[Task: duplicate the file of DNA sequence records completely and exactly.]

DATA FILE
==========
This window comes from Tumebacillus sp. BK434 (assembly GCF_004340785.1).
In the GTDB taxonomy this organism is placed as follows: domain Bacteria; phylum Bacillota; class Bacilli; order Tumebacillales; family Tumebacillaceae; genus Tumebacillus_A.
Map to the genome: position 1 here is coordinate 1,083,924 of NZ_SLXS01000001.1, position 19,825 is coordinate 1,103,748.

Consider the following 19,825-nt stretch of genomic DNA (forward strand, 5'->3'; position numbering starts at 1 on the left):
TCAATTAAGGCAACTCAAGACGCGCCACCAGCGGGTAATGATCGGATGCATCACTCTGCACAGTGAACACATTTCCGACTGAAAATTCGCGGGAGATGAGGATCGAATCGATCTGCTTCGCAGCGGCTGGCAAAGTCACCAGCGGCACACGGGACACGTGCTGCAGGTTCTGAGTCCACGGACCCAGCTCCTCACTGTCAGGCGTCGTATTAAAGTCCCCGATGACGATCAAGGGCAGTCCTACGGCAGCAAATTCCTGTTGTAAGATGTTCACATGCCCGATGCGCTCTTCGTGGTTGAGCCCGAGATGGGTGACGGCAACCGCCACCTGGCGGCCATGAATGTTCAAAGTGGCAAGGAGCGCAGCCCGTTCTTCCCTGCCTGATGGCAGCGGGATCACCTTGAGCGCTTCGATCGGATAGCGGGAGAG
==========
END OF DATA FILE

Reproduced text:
This window comes from Tumebacillus sp. BK434 (assembly GCF_004340785.1).
In the GTDB taxonomy this organism is placed as follows: domain Bacteria; phylum Bacillota; class Bacilli; order Tumebacillales; family Tumebacillaceae; genus Tumebacillus_A.
Map to the genome: position 1 here is coordinate 1,083,924 of NZ_SLXS01000001.1, position 19,825 is coordinate 1,103,748.

Consider the following 19,825-nt stretch of genomic DNA (forward strand, 5'->3'; position numbering starts at 1 on the left):
TCAATTAAGGCAACTCAAGACGCGCCACCAGCGGGTAATGATCGGATGCATCACTCTGCACAGTGAACACATTTCCGACTGAAAATTCGCGGGAGATGAGGATCGAATCGATCTGCTTCGCAGCGGCTGGCAAAGTCACCAGCGGCACACGGGACACGTGCTGCAGGTTCTGAGTCCACGGACCCAGCTCCTCACTGTCAGGCGTCGTATTAAAGTCCCCGATGACGATCAAGGGCAGTCCTACGGCAGCAAATTCCTGTTGTAAGATGTTCACATGCCCGATGCGCTCTTCGTGGTTGAGCCCGAGATGGGTGACGGCAACCGCCACCTGGCGGCCATGAATGTTCAAAGTGGCAAGGAGCGCAGCCCGTTCTTCCCTGCCTGATGGCAGCGGGATCACCTTGAGCGCTTCGATCGGATAGCGGGAGAG